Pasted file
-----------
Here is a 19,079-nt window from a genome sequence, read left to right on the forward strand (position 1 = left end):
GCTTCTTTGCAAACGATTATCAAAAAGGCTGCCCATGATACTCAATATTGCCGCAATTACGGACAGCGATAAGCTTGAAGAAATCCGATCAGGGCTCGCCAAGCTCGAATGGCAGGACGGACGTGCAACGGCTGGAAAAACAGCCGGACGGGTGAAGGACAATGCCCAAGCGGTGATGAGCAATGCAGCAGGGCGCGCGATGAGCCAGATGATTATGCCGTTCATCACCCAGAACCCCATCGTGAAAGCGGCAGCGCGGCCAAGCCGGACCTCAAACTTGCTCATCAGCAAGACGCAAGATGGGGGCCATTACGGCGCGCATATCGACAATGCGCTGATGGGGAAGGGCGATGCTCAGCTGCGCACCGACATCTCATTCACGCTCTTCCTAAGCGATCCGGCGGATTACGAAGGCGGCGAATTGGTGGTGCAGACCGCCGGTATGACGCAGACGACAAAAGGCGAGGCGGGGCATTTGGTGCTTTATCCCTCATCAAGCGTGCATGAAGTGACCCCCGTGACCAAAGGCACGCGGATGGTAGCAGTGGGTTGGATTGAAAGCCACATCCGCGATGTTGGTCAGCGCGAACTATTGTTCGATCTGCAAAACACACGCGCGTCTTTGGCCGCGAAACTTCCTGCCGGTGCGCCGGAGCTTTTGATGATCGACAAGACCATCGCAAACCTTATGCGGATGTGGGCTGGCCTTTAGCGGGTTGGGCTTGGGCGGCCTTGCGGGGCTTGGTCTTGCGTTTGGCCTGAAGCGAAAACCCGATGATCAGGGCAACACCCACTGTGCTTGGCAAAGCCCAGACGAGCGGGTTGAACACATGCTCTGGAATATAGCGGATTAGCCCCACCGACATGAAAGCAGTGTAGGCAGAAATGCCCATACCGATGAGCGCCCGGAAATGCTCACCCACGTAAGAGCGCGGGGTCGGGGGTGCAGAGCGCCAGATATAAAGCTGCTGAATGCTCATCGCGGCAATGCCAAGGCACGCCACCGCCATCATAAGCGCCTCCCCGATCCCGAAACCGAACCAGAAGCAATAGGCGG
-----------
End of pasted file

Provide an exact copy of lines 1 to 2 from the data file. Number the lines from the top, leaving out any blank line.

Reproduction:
Here is a 19,079-nt window from a genome sequence, read left to right on the forward strand (position 1 = left end):
GCTTCTTTGCAAACGATTATCAAAAAGGCTGCCCATGATACTCAATATTGCCGCAATTACGGACAGCGATAAGCTTGAAGAAATCCGATCAGGGCTCGCCAAGCTCGAATGGCAGGACGGACGTGCAACGGCTGGAAAAACAGCCGGACGGGTGAAGGACAATGCCCAAGCGGTGATGAGCAATGCAGCAGGGCGCGCGATGAGCCAGATGATTATGCCGTTCATCACCCAGAACCCCATCGTGAAAGCGGCAGCGCGGCCAAGCCGGACCTCAAACTTGCTCATCAGCAAGACGCAAGATGGGGGCCATTACGGCGCGCATATCGACAATGCGCTGATGGGGAAGGGCGATGCTCAGCTGCGCACCGACATCTCATTCACGCTCTTCCTAAGCGATCCGGCGGATTACGAAGGCGGCGAATTGGTGGTGCAGACCGCCGGTATGACGCAGACGACAAAAGGCGAGGCGGGGCATTTGGTGCTTTATCCCTCATCAAGCGTGCATGAAGTGACCCCCGTGACCAAAGGCACGCGGATGGTAGCAGTGGGTTGGATTGAAAGCCACATCCGCGATGTTGGTCAGCGCGAACTATTGTTCGATCTGCAAAACACACGCGCGTCTTTGGCCGCGAAACTTCCTGCCGGTGCGCCGGAGCTTTTGATGATCGACAAGACCATCGCAAACCTTATGCGGATGTGGGCTGGCCTTTAGCGGGTTGGGCTTGGGCGGCCTTGCGGGGCTTGGTCTTGCGTTTGGCCTGAAGCGAAAACCCGATGATCAGGGCAACACCCACTGTGCTTGGCAAAGCCCAGACGAGCGGGTTGAACACATGCTCTGGAATATAGCGGATTAGCCCCACCGACATGAAAGCAGTGTAGGCAGAAATGCCCATACCGATGAGCGCCCGGAAATGCTCACCCACGTAAGAGCGCGGGGTCGGGGGTGCAGAGCGCCAGATATAAAGCTGCTGAATGCTCATCGCGGCAATGCCAAGGCACGCCACCGCCATCATAAGCGCCTCCCCGATCCCGAAACCGAACCAGAAGCAATAGGCGG